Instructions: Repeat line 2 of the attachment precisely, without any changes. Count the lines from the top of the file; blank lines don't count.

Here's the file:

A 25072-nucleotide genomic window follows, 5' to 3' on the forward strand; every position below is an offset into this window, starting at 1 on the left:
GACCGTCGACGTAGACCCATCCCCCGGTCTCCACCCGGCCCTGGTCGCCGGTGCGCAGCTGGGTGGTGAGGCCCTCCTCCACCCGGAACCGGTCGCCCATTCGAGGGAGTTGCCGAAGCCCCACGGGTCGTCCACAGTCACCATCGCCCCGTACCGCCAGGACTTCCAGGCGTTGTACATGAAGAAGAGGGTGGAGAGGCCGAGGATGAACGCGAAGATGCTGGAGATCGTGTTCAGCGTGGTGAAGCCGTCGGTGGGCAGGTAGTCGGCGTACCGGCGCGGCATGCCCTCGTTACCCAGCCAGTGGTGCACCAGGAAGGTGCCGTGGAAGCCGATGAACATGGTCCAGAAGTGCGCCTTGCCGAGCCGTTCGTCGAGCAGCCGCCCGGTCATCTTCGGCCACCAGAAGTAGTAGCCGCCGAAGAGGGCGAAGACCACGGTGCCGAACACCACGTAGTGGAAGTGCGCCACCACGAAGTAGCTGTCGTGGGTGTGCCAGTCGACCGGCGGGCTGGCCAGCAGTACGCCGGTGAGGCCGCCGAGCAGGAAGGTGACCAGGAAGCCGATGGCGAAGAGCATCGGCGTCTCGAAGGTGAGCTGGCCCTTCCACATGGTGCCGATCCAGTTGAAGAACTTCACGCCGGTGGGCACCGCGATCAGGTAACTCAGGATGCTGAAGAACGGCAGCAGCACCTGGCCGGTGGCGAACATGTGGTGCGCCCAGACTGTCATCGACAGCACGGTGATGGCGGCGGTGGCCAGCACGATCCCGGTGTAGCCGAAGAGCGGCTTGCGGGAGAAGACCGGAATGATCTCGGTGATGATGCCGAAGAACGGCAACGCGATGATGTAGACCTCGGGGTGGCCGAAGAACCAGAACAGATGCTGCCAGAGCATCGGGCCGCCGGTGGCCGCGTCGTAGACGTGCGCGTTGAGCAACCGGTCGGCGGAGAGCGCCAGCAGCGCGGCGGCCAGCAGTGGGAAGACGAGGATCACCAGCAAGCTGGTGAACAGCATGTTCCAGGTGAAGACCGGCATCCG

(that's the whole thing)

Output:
GACCGTCGACGTAGACCCATCCCCCGGTCTCCACCCGGCCCTGGTCGCCGGTGCGCAGCTGGGTGGTGAGGCCCTCCTCCACCCGGAACCGGTCGCCCATTCGAGGGAGTTGCCGAAGCCCCACGGGTCGTCCACAGTCACCATCGCCCCGTACCGCCAGGACTTCCAGGCGTTGTACATGAAGAAGAGGGTGGAGAGGCCGAGGATGAACGCGAAGATGCTGGAGATCGTGTTCAGCGTGGTGAAGCCGTCGGTGGGCAGGTAGTCGGCGTACCGGCGCGGCATGCCCTCGTTACCCAGCCAGTGGTGCACCAGGAAGGTGCCGTGGAAGCCGATGAACATGGTCCAGAAGTGCGCCTTGCCGAGCCGTTCGTCGAGCAGCCGCCCGGTCATCTTCGGCCACCAGAAGTAGTAGCCGCCGAAGAGGGCGAAGACCACGGTGCCGAACACCACGTAGTGGAAGTGCGCCACCACGAAGTAGCTGTCGTGGGTGTGCCAGTCGACCGGCGGGCTGGCCAGCAGTACGCCGGTGAGGCCGCCGAGCAGGAAGGTGACCAGGAAGCCGATGGCGAAGAGCATCGGCGTCTCGAAGGTGAGCTGGCCCTTCCACATGGTGCCGATCCAGTTGAAGAACTTCACGCCGGTGGGCACCGCGATCAGGTAACTCAGGATGCTGAAGAACGGCAGCAGCACCTGGCCGGTGGCGAACATGTGGTGCGCCCAGACTGTCATCGACAGCACGGTGATGGCGGCGGTGGCCAGCACGATCCCGGTGTAGCCGAAGAGCGGCTTGCGGGAGAAGACCGGAATGATCTCGGTGATGATGCCGAAGAACGGCAACGCGATGATGTAGACCTCGGGGTGGCCGAAGAACCAGAACAGATGCTGCCAGAGCATCGGGCCGCCGGTGGCCGCGTCGTAGACGTGCGCGTTGAGCAACCGGTCGGCGGAGAGCGCCAGCAGCGCGGCGGCCAGCAGTGGGAAGACGAGGATCACCAGCAAGCTGGTGAACAGCATGTTCCAGGTGAAGACCGGCATCCG